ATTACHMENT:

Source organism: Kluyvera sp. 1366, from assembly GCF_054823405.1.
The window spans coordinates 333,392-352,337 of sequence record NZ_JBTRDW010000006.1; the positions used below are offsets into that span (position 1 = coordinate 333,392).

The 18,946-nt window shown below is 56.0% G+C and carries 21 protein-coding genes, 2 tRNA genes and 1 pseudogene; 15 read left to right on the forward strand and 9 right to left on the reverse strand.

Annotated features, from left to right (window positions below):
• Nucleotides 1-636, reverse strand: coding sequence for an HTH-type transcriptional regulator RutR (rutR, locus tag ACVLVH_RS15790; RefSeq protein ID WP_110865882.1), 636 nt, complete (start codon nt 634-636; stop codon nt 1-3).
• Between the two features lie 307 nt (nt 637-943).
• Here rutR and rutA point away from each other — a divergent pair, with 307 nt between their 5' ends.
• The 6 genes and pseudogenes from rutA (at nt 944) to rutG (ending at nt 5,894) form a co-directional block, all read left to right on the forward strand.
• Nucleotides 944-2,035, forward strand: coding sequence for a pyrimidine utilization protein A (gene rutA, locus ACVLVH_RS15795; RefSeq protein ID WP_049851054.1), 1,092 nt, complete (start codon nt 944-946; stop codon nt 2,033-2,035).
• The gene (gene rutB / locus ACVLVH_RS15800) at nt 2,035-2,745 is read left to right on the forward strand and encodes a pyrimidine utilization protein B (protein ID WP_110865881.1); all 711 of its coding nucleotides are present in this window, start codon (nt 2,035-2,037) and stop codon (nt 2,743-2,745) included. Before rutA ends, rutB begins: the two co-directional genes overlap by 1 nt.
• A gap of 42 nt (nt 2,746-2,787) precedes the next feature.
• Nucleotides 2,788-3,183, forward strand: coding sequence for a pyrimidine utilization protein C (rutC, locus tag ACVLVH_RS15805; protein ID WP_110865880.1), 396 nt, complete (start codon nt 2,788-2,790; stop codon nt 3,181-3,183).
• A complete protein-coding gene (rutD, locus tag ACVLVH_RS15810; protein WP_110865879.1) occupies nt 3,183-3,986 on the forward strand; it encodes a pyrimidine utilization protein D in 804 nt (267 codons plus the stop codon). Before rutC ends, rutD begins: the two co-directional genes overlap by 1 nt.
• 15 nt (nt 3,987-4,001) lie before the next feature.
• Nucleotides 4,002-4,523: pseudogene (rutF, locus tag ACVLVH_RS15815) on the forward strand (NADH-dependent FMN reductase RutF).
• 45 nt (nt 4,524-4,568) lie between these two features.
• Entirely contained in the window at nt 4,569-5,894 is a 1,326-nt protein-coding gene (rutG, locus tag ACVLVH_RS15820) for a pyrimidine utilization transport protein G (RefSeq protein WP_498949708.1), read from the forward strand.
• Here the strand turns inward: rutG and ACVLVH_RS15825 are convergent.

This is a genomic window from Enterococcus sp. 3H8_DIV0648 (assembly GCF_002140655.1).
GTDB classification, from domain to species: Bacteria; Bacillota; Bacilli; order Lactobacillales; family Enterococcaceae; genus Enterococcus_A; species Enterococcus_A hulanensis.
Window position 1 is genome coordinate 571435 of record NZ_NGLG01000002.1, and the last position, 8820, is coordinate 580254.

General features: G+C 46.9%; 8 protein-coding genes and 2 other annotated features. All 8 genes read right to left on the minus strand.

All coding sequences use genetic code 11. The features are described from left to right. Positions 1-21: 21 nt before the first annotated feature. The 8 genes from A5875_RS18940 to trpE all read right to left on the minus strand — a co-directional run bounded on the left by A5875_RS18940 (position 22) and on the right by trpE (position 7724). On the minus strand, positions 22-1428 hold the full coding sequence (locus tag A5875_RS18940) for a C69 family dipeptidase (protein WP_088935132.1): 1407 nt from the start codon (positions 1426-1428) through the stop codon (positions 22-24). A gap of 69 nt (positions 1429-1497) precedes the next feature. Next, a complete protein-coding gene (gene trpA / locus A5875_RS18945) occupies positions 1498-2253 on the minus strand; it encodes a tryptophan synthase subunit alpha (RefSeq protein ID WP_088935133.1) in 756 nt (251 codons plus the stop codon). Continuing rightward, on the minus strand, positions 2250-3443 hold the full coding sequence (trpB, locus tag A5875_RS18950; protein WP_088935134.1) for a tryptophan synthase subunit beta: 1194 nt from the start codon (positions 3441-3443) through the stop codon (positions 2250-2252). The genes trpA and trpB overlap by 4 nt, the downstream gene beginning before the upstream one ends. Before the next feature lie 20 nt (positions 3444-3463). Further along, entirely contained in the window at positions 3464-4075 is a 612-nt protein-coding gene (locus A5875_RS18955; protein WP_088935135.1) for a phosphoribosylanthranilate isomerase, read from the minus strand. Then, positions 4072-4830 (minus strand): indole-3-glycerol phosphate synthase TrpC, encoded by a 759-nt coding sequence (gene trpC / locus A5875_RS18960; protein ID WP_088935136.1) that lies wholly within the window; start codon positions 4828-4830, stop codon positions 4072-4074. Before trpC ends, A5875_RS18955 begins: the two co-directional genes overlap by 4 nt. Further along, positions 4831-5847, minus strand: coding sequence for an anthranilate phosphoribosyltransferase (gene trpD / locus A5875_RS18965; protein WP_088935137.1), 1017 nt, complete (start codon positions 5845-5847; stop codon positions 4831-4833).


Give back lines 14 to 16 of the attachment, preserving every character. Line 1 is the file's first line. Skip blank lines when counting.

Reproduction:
• 15 nt (nt 3,987-4,001) lie before the next feature.
• Nucleotides 4,002-4,523: pseudogene (rutF, locus tag ACVLVH_RS15815) on the forward strand (NADH-dependent FMN reductase RutF).
• 45 nt (nt 4,524-4,568) lie between these two features.